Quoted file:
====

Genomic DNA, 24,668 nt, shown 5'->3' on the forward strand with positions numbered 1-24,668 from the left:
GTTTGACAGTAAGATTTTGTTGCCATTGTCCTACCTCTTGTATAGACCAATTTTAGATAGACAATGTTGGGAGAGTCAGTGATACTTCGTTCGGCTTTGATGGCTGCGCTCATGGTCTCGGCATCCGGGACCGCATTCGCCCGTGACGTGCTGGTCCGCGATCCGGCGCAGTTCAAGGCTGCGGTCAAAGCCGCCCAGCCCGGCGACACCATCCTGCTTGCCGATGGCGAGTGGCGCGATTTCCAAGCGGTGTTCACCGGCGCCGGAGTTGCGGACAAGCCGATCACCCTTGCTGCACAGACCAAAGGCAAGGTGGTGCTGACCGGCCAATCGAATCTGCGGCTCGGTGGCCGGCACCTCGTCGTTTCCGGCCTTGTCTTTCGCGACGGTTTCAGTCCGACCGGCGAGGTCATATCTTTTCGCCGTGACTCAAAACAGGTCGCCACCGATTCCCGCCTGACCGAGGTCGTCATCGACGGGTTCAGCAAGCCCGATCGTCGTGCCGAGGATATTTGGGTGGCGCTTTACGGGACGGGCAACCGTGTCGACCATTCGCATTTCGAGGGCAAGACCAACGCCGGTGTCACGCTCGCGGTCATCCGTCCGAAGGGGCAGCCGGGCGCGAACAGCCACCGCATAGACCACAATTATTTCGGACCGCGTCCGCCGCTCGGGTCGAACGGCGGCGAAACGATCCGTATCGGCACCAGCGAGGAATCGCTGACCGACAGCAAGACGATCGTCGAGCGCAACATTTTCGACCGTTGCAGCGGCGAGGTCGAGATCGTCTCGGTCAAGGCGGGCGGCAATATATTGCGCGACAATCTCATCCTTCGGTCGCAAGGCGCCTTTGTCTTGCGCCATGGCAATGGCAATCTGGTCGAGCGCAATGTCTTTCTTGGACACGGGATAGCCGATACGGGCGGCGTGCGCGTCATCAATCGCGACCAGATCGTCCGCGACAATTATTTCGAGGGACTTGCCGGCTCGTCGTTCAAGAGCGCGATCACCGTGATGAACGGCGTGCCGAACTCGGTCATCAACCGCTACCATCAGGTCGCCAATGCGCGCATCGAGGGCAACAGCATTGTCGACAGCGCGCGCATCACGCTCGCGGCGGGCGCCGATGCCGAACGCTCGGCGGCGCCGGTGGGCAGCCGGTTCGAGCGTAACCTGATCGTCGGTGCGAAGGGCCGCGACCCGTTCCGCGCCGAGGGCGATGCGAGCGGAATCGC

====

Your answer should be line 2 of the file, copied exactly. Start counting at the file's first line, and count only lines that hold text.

GTTTGACAGTAAGATTTTGTTGCCATTGTCCTACCTCTTGTATAGACCAATTTTAGATAGACAATGTTGGGAGAGTCAGTGATACTTCGTTCGGCTTTGATGGCTGCGCTCATGGTCTCGGCATCCGGGACCGCATTCGCCCGTGACGTGCTGGTCCGCGATCCGGCGCAGTTCAAGGCTGCGGTCAAAGCCGCCCAGCCCGGCGACACCATCCTGCTTGCCGATGGCGAGTGGCGCGATTTCCAAGCGGTGTTCACCGGCGCCGGAGTTGCGGACAAGCCGATCACCCTTGCTGCACAGACCAAAGGCAAGGTGGTGCTGACCGGCCAATCGAATCTGCGGCTCGGTGGCCGGCACCTCGTCGTTTCCGGCCTTGTCTTTCGCGACGGTTTCAGTCCGACCGGCGAGGTCATATCTTTTCGCCGTGACTCAAAACAGGTCGCCACCGATTCCCGCCTGACCGAGGTCGTCATCGACGGGTTCAGCAAGCCCGATCGTCGTGCCGAGGATATTTGGGTGGCGCTTTACGGGACGGGCAACCGTGTCGACCATTCGCATTTCGAGGGCAAGACCAACGCCGGTGTCACGCTCGCGGTCATCCGTCCGAAGGGGCAGCCGGGCGCGAACAGCCACCGCATAGACCACAATTATTTCGGACCGCGTCCGCCGCTCGGGTCGAACGGCGGCGAAACGATCCGTATCGGCACCAGCGAGGAATCGCTGACCGACAGCAAGACGATCGTCGAGCGCAACATTTTCGACCGTTGCAGCGGCGAGGTCGAGATCGTCTCGGTCAAGGCGGGCGGCAATATATTGCGCGACAATCTCATCCTTCGGTCGCAAGGCGCCTTTGTCTTGCGCCATGGCAATGGCAATCTGGTCGAGCGCAATGTCTTTCTTGGACACGGGATAGCCGATACGGGCGGCGTGCGCGTCATCAATCGCGACCAGATCGTCCGCGACAATTATTTCGAGGGACTTGCCGGCTCGTCGTTCAAGAGCGCGATCACCGTGATGAACGGCGTGCCGAACTCGGTCATCAACCGCTACCATCAGGTCGCCAATGCGCGCATCGAGGGCAACAGCATTGTCGACAGCGCGCGCATCACGCTCGCGGCGGGCGCCGATGCCGAACGCTCGGCGGCGCCGGTGGGCAGCCGGTTCGAGCGTAACCTGATCGTCGGTGCGAAGGGCCGCGACCCGTTCCGCGCCGAGGGCGATGCGAGCGGAATCGC